'Overshoot' To Government Bond Yields, LGT Bank Asia's Hofer Says
Bearishness toward U.S. Treasuries surged to a record last week. That has given traders confidence to take on a new target: the yen.
Strategists from London to Tokyo are saying the haven currency’s decline may have just begun, with rising Treasury yields and improving global growth giving traders encouragement to push the yen down to 110 per dollar. Hedge funds have ramped up bearish bets on the currency to the highest level in a year.
“There’s still more scope for U.S. yields to climb so dollar-yen could reach 110 as early as the end of March,” said Masafumi Yamamoto, chief currency strategist at Mizuho Securities Co. in Tokyo. “Asset managers are lagging hedge funds in their yen positions, and there’s room for their long yen positions to be unwound.”
The yen weakened for a fourth day against the dollar on Monday, slipping back toward a nine-month low set last week. The currency has declined against all of its Group-of-10 counterparts this year except for its haven twin, the Swiss franc. The yen last traded weaker than 110 in March 2020 when pandemic-induced market chaos spurred demand for the greenback as a haven.
Leveraged funds increased net-short positions on Japan’s currency to 12,129 in the week through March 2, from 789 a week earlier, according to data from the Commodity Futures Trading Commission. Funds were net long as recently Feb. 16.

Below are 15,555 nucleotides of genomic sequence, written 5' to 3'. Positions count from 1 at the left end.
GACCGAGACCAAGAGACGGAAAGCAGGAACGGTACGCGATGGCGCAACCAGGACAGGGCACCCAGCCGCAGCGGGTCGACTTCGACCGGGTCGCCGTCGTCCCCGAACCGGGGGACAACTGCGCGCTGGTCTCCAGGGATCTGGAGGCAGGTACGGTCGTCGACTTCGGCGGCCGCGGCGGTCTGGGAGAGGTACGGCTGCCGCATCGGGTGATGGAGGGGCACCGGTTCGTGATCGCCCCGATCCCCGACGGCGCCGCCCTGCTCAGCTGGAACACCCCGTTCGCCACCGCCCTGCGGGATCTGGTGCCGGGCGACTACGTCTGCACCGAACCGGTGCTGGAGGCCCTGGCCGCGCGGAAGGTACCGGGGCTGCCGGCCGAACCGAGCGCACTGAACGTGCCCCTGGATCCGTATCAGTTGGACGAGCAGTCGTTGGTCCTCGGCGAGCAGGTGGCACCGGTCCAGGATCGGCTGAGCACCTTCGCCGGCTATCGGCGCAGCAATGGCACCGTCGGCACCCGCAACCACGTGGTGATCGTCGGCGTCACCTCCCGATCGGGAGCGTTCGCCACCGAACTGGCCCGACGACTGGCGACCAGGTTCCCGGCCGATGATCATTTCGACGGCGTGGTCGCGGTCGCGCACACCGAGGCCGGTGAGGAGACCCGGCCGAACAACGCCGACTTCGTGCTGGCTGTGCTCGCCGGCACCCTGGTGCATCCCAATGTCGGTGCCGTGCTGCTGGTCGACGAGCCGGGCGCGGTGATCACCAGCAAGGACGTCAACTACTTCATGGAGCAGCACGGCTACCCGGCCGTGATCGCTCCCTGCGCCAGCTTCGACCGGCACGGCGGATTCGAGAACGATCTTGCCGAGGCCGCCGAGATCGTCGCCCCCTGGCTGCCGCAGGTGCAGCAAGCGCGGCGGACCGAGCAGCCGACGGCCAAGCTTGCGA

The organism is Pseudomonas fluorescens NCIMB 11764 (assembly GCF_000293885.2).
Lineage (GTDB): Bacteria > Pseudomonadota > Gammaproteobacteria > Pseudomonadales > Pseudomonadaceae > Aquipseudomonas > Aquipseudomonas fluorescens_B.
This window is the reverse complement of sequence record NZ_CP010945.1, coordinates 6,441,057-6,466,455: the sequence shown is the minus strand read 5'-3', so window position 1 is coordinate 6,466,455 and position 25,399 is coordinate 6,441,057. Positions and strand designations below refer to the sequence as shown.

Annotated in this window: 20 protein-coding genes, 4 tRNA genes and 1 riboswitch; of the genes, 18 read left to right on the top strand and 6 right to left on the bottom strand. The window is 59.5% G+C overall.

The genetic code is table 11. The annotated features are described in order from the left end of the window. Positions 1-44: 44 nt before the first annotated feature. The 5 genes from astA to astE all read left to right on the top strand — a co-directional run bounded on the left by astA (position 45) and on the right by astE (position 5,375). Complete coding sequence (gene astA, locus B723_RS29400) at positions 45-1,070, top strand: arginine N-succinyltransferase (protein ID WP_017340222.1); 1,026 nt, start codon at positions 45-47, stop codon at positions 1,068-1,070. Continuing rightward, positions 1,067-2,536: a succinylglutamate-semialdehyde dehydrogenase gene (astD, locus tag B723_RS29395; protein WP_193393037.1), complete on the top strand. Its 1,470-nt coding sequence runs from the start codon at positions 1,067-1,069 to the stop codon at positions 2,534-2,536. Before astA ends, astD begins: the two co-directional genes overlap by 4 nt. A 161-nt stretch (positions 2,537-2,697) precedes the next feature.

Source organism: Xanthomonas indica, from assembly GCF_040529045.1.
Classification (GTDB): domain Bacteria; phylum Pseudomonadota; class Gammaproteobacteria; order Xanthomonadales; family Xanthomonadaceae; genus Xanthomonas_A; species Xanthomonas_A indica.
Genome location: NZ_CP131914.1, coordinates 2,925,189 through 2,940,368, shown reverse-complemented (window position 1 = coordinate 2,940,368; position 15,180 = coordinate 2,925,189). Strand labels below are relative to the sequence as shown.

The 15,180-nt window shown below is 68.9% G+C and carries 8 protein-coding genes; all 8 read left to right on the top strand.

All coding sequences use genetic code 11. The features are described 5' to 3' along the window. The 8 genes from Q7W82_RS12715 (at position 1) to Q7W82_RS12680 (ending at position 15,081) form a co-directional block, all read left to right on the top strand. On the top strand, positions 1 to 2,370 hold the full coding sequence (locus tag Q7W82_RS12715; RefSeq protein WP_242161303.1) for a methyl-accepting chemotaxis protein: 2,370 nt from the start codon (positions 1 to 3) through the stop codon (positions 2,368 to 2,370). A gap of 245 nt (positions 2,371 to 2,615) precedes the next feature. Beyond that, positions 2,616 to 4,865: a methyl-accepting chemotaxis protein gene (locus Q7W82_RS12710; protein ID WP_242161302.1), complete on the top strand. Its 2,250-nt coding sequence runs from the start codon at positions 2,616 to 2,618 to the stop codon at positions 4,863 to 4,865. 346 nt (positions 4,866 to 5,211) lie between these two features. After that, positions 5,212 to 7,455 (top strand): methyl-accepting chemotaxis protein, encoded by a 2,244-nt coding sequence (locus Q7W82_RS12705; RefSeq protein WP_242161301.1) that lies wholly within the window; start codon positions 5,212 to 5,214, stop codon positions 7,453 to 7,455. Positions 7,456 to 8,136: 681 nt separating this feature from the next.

The yen’s losses may accelerate this week after U.S. 10-year yields climbed to 1.62 per cent Friday, the highest level since February 2020.
“The yen is, along with the Swiss franc, taking the brunt of the dollar’s yield-fueled recovery,” Kit Juckes, chief currency strategist at Societe Generale in London, wrote in a note. If 10-year U.S. yields climbed to 2 per cent “without triggering more broad-based risk aversion, I’d expect dollar-yen to get to 110,” he said.
Not everyone agrees.
The velocity of the yen’s decline is “getting to be too much, too fast and will inevitably hit a brick wall at some point down the road,” said John Hardy, head of currency strategy at Saxo Bank A/S. “A reversal in all yen crosses would prove most climactic if asset markets tank badly and finally trigger a bid into bonds.”